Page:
The spectacular fossils of the ‘water margin’: the Cambrian biota of Chengjiang, Yunnan, China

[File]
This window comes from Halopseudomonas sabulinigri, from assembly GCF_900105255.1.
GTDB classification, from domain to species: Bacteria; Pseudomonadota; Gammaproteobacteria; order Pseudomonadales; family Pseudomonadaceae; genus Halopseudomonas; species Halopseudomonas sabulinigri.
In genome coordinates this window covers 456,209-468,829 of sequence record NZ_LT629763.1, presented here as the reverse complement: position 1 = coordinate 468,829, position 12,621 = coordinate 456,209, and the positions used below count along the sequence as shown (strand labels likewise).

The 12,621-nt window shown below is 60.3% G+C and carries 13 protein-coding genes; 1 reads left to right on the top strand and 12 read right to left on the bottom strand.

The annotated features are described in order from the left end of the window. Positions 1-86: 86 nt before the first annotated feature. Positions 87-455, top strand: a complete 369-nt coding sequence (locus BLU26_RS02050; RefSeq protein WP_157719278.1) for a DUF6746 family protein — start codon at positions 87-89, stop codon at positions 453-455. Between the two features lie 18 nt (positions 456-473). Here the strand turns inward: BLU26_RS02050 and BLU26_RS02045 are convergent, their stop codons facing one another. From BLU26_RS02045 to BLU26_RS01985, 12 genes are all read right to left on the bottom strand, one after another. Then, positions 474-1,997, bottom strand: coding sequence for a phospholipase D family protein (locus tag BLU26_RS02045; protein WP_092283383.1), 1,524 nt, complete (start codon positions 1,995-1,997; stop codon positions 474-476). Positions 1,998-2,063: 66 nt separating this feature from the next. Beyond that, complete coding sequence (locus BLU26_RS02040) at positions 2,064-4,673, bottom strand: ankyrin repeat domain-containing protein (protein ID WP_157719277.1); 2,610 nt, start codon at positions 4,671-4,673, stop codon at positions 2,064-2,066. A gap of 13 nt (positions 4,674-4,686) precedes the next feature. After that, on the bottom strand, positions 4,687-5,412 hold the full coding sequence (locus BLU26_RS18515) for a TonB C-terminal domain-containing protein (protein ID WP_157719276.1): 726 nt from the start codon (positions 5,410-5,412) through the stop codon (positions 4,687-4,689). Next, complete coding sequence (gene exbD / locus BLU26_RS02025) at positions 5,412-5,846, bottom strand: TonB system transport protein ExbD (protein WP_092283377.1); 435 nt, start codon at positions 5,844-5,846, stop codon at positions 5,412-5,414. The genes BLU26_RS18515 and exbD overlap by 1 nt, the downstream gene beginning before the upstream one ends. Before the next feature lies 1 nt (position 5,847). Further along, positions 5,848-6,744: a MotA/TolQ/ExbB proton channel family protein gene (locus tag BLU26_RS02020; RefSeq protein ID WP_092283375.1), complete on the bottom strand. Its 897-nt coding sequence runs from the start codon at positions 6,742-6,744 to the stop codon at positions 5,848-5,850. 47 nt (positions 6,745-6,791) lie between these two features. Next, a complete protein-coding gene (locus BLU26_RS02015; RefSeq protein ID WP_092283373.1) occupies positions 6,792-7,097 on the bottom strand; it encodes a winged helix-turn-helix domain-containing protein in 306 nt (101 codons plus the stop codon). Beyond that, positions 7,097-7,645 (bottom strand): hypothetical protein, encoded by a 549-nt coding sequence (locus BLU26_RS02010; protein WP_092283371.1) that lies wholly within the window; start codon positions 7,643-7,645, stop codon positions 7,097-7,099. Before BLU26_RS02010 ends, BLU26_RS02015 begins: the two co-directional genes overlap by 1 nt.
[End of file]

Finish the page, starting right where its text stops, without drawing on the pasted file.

Shi Nai'an's fourteenth century Chinese epic ‘Water Margin’ tells of the release of 36 heavenly spirits and 72 baleful stars from their captivity beneath a tablet of stone at Mount Longhu in Jiangxi Province. They are reincarnated as the 108 heroes of the Liangshan marsh in Shandong Province, who rise against an unjust world. The virtuous exploits of the ‘108’ were brought to life through the cathode-ray screens of 1970s television sets, as the TV series The Water Margin introduced heroes like Lin Chong battling his evil nemesis Gao Qiu. Far to the west of Jiangxi Province and several hundred years after the Water Margin during the summer of 1984, a young scientist from Nanjing was working amongst the hills and lakes of southern Yunnan Province. He too overturned a stone slab, releasing from their half-billion year captivity a cornucopia of new Chinese legends. His name was Xianguang Hou and he had made one of the most momentous fossil discoveries in history, uncovering the exceptionally preserved marine fossils of the Chengjiang biota from the ancient water margin of Cambrian seas.

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